REVIEW: ‘Dark Web: Mary Jane and Black Cat,’ Issue #1

Reading Time: 2 minutes

Dark Web Mary Jane and Black Cat - But why tho

Dark Web: Mary Jane & Black Cat #1 is written by Jed MacKay, illustrated by Vincenzo Carratu, colored by Brian Reber, and lettered by VC’s Ariana Maher and is published by Marvel Comics. New York has turned into a hellish landscape due to the machinations of Chasm and the Goblin Queen, with Felicia Hardy caught in the middle. Felicia races to save Mary Jane Watson, but soon learns that MJ has developed a surprising new ability. But how will the duo fare when they’re stranded in the middle of Limbo?

This is not MacKay’s first time writing MJ and Felicia, but a lot has happened since their last misadventure. For starters, MJ has started a family. And Felicia is once again romantically entangled with Spider-Man – when she promised MJ that they were through. To MacKay’s credit, he writes Felicia’s inner turmoil in a way that gives it actual weight and propels the narrative forward. And when I say “propel” I mean propel – from beginning to end, not a page is wasted. And once again, MacKay deserves plenty of credit for crafting a story that moves at a rapid pace but doesn’t lose the reader.

However, the one pill that’s hard to swallow is MJ’s powers. They just…come out of nowhere. Maybe MacKay is setting up a plot point that will be resolved in future issues, but upon seeing that MJ had actual powers, my first thought was, “HUH?!” The best thing about Mary Jane Watson is that she often uses her wits to escape dangerous situations, which more than makes her an ideal partner for Peter Parker. That being said, her newfound abilities turn out to be a deep cut to the Spider-Man mythos and might even get a chuckle out of fans.

Continuing a trend of great artists joining MacKay on his books, Carratu delivers some fast-paced and kinetic artwork that matches his collaborator’s script. Keeping in line with the rest of the Dark Web tie-ins, he packs his pages full of disturbing imagery. Kitchen appliances and newspapers grow fanged mouths, and long tongues that would make Venom jealous, and Limbo is populated with demons of all shapes and sizes.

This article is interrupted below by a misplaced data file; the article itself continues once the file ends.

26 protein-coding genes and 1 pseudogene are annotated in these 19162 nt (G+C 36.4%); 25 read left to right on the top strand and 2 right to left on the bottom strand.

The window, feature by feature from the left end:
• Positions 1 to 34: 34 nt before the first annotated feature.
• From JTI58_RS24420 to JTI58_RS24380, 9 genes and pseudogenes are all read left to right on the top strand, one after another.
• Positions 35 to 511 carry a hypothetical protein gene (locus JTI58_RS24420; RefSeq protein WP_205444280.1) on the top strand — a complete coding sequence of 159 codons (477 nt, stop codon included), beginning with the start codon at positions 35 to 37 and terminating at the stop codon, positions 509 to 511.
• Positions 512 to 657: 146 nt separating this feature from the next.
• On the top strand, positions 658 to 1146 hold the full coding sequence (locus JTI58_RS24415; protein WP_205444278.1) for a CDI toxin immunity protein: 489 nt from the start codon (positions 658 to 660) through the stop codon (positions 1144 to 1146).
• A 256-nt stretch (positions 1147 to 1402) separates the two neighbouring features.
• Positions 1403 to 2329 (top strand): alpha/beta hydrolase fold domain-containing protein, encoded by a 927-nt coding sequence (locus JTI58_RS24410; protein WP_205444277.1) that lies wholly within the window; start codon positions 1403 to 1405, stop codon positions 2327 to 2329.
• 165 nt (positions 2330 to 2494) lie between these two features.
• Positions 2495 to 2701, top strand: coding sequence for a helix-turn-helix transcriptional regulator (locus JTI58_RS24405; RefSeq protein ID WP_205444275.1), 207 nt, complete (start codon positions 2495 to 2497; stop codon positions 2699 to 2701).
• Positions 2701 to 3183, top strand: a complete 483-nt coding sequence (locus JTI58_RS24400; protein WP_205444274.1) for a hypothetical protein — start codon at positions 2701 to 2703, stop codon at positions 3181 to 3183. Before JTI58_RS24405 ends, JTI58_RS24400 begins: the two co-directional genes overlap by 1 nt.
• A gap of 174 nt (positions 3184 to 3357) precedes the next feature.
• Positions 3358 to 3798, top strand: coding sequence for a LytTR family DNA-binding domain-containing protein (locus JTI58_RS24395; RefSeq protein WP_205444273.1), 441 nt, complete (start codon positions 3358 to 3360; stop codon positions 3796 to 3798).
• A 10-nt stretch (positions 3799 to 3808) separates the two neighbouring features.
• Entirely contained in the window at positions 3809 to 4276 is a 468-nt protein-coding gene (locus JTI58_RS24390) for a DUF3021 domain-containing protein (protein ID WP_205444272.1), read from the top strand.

And when it comes to the leading ladies, Carratu gives them plenty to do: MJ punches a demonic blender through a wall, and Felicia is almost always seen flying through the air. Finally, Reber applies a balance of warm and cool colors throughout the issue. The cold blue skies of New York soon give way to the fiery red landscape of Limbo, and MJ’s green and blue clothing is a nice contrast to Felicia’s skintight black suit. Even Maher’s lettering is a study in contrasts, as white and black word balloons shift to black and white captions when Felicia is narrating the issue’s events.

Dark Web: Mary Jane & Black Cat #1 is a team-up that’s worth your time: It’s witty, scary, and it looks amazing. It’s also proof that tie-ins to a crossover event can be just as engaging as the main story especially when you have a top-notch creative team behind the reins.

Dark Web: Mary Jane & Black Cat #1 is available wherever comics are sold.

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